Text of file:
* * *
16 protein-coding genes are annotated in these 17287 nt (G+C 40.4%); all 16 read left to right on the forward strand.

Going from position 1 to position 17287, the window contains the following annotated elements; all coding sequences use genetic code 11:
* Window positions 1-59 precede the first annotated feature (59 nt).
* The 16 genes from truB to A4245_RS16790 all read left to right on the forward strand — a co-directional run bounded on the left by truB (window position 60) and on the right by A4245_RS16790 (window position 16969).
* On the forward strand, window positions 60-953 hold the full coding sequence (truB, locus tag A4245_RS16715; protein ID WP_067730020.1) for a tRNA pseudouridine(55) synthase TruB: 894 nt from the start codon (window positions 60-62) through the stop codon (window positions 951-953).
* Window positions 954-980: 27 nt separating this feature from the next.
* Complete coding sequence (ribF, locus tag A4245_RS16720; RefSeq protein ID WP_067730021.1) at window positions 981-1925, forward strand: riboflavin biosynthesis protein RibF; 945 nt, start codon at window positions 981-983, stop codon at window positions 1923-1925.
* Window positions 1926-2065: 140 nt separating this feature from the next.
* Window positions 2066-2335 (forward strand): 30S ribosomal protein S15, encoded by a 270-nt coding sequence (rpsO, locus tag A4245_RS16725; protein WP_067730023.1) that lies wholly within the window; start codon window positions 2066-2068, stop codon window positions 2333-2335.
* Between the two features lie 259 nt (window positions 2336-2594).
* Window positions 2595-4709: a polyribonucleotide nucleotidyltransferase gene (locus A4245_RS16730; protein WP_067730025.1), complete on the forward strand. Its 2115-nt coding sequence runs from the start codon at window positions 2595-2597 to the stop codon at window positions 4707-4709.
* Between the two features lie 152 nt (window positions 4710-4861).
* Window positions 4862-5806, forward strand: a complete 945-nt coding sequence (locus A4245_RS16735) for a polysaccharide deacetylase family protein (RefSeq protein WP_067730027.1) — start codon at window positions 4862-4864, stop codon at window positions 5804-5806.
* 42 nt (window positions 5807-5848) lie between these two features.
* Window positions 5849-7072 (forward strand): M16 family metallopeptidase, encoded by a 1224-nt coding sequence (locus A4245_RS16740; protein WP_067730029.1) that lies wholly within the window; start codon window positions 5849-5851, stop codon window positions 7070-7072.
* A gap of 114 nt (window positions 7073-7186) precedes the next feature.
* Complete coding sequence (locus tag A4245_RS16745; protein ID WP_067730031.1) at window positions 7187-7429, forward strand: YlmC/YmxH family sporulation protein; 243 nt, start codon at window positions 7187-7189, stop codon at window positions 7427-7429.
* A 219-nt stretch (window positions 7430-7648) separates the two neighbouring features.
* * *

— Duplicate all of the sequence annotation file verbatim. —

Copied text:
16 protein-coding genes are annotated in these 17287 nt (G+C 40.4%); all 16 read left to right on the forward strand.

Going from position 1 to position 17287, the window contains the following annotated elements; all coding sequences use genetic code 11:
* Window positions 1-59 precede the first annotated feature (59 nt).
* The 16 genes from truB to A4245_RS16790 all read left to right on the forward strand — a co-directional run bounded on the left by truB (window position 60) and on the right by A4245_RS16790 (window position 16969).
* On the forward strand, window positions 60-953 hold the full coding sequence (truB, locus tag A4245_RS16715; protein ID WP_067730020.1) for a tRNA pseudouridine(55) synthase TruB: 894 nt from the start codon (window positions 60-62) through the stop codon (window positions 951-953).
* Window positions 954-980: 27 nt separating this feature from the next.
* Complete coding sequence (ribF, locus tag A4245_RS16720; RefSeq protein ID WP_067730021.1) at window positions 981-1925, forward strand: riboflavin biosynthesis protein RibF; 945 nt, start codon at window positions 981-983, stop codon at window positions 1923-1925.
* Window positions 1926-2065: 140 nt separating this feature from the next.
* Window positions 2066-2335 (forward strand): 30S ribosomal protein S15, encoded by a 270-nt coding sequence (rpsO, locus tag A4245_RS16725; protein WP_067730023.1) that lies wholly within the window; start codon window positions 2066-2068, stop codon window positions 2333-2335.
* Between the two features lie 259 nt (window positions 2336-2594).
* Window positions 2595-4709: a polyribonucleotide nucleotidyltransferase gene (locus A4245_RS16730; protein WP_067730025.1), complete on the forward strand. Its 2115-nt coding sequence runs from the start codon at window positions 2595-2597 to the stop codon at window positions 4707-4709.
* Between the two features lie 152 nt (window positions 4710-4861).
* Window positions 4862-5806, forward strand: a complete 945-nt coding sequence (locus A4245_RS16735) for a polysaccharide deacetylase family protein (RefSeq protein WP_067730027.1) — start codon at window positions 4862-4864, stop codon at window positions 5804-5806.
* 42 nt (window positions 5807-5848) lie between these two features.
* Window positions 5849-7072 (forward strand): M16 family metallopeptidase, encoded by a 1224-nt coding sequence (locus A4245_RS16740; protein WP_067730029.1) that lies wholly within the window; start codon window positions 5849-5851, stop codon window positions 7070-7072.
* A gap of 114 nt (window positions 7073-7186) precedes the next feature.
* Complete coding sequence (locus tag A4245_RS16745; protein ID WP_067730031.1) at window positions 7187-7429, forward strand: YlmC/YmxH family sporulation protein; 243 nt, start codon at window positions 7187-7189, stop codon at window positions 7427-7429.
* A 219-nt stretch (window positions 7430-7648) separates the two neighbouring features.